When Does Paternity Need to Be Established?

In some cases, a father may be automatically recognized as the legal parent of his child without the need to take any additional steps to establish paternity. A presumption of paternity will exist in cases where a mother is married at the time of the child's birth, and her spouse (including a same-sex spouse) will be recognized as the child's legal parent and listed on the child's birth certificate. If the mother was previously married, and the marriage ended no more than 300 days before a child was born, the mother's ex-spouse will be presumed to be the parent of the child. In other situations, or in cases where someone other than the mother's spouse or ex-spouse is the child's biological father, paternity will need to be established.


DuPage County Divorce LawyerMoney is often cited as one of the main reasons couples encounter relationship problems. When one spouse feels like they are shouldering more of the financial burden than the other, or when spouses disagree about spending, this can lead to serious conflict. Unfortunately, money is also often at the root of infidelity in marriage. Whether it involves hidden bank accounts, undisclosed debt, or secret spending habits, financial infidelity can have a devastating impact on a relationship. When these issues come to light during a divorce, it is important to understand how they may affect issues such as property division. By understanding how to address concerns related to hidden assets, asset dissipation, or other forms of financial deception, you can make sure your rights and financial interests will be protected during your divorce.

Addressing Financial Infidelity When Dividing Marital Property

Financial infidelity can take many different forms, but all of them involve some level of deception or secrecy when it comes to money. In some cases, a person may have been hiding a bank account from their spouse for years, or they may have racked up a large amount of credit card debt without the other spouse's knowledge.

While every situation is unique, there are some general ways that financial infidelity can impact divorce proceedings. For example, if your spouse has attempted to hide assets from you, this could lead to an unfair division of property. Similarly, if your spouse ran up debt during your marriage without your knowledge, you may be responsible for repaying these debts.


dupage county divorce lawyerThere are a variety of financial factors that may play a role in a divorce, and in some cases, one spouse may be at a financial disadvantage because they earn less money or depend on the other spouse to provide for their needs. In these situations, a spouse may request support from their former partner that will allow them to meet their needs in the years following the end of their marriage. Spousal support—sometimes called "alimony"—is a payment from one ex-spouse to the other. In Illinois, spousal support may be ordered as part of a divorce judgment, or a couple may agree that spousal support will be paid when they negotiate the terms of their divorce settlement.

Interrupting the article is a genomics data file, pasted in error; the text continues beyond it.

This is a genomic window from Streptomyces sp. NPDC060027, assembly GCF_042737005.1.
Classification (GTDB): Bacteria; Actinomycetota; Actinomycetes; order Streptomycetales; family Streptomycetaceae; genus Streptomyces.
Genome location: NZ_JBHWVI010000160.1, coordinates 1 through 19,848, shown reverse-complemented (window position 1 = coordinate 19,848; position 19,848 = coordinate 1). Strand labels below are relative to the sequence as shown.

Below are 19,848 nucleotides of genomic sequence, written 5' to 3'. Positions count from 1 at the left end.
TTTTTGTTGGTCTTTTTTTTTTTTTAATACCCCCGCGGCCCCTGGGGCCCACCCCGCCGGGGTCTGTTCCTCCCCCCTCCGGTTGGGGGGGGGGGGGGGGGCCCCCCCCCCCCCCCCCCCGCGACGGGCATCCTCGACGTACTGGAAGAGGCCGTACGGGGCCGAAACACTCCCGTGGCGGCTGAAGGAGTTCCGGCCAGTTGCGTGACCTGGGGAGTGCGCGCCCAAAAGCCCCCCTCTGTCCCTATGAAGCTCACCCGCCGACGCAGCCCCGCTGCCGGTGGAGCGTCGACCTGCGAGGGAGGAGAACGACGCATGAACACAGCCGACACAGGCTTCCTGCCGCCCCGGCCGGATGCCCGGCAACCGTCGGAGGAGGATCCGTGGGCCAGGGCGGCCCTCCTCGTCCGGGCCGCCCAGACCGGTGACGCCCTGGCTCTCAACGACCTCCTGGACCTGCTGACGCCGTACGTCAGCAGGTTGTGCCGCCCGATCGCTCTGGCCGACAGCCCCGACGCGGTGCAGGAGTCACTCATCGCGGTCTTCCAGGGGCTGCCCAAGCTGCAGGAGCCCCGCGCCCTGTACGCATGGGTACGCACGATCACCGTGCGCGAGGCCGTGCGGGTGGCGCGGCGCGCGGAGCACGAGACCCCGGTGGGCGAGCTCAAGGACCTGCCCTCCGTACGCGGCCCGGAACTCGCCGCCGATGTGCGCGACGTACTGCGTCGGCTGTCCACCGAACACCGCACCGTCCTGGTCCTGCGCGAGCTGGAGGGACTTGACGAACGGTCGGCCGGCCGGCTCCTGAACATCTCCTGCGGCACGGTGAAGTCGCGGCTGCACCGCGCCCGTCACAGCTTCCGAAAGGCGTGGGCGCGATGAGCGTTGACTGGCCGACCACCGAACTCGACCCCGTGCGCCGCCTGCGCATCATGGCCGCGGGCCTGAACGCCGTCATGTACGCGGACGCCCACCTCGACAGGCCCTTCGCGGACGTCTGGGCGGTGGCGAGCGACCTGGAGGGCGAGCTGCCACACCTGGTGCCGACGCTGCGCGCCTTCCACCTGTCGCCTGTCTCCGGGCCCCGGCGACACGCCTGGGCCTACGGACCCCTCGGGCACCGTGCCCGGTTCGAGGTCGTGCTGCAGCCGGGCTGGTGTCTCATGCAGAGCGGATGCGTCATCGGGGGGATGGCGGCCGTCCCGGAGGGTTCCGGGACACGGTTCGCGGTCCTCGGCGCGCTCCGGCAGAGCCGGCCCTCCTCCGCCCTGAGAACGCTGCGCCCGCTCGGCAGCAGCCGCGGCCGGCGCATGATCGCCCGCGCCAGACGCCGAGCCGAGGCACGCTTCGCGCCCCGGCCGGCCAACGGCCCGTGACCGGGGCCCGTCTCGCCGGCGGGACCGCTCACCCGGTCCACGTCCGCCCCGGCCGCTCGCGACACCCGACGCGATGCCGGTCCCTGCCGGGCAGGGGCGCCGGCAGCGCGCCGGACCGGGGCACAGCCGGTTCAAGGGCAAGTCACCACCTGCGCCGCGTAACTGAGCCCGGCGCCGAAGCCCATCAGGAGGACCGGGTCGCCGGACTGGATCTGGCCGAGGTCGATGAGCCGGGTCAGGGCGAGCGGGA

In divorce cases where spousal support may be a factor, spouses are likely to have many questions. In addition to determining whether a spouse is eligible to receive support and the amount of support that will be paid, the parties will need to understand how long these payments will last. This can ensure that they will both be able to plan for how to address their needs in the future.

Duration of Spousal Support Payments

Under Illinois law, spousal support is referred to as spousal maintenance. In general, there are two categories of spousal maintenance in Illinois: temporary and permanent. Temporary maintenance may be paid during the divorce process, and it may begin after one spouse requests support and the judge issues an order for temporary relief that specifies the amount that will be paid. Once the divorce is finalized, temporary support payments will stop. 


Illinois divorce lawyerIf you have been served with a divorce petition filed by your spouse, you may be wondering if you can contest the divorce. The answer is yes, it is technically possible to contest your spouse's divorce petition. However, doing so may not be in your best interests. Regardless of how you choose to approach the divorce process, it is important to make sure you have legal representation from a qualified and experienced attorney.

The Process of Filing and Responding to a Divorce Petition in Illinois

In Illinois, either spouse may file a petition for dissolution of marriage. Once the petition is filed, it must be served to the other spouse. The spouse who was served with the petition then has 30 days to respond. This response may include objections to the divorce petition, although most of the time, a spouse will accept the petition, answer any claims made by their spouse, and allow the divorce process to proceed.

Illinois is a no-fault divorce state, and there are only a few requirements that need to be met when filing a petition for divorce. At least one spouse must have resided in the state for 90 days prior to filing the petition. When providing a reason, or "grounds," for the divorce, a divorce petition will simply state that the petitioner wishes to end their marriage due to "irreconcilable differences." Illinois law defines irreconcilable differences as an irretrievable breakdown of a couple's relationship to the point that attempts to reconcile would not be practical and would not be in the best interests of the couple or other family members.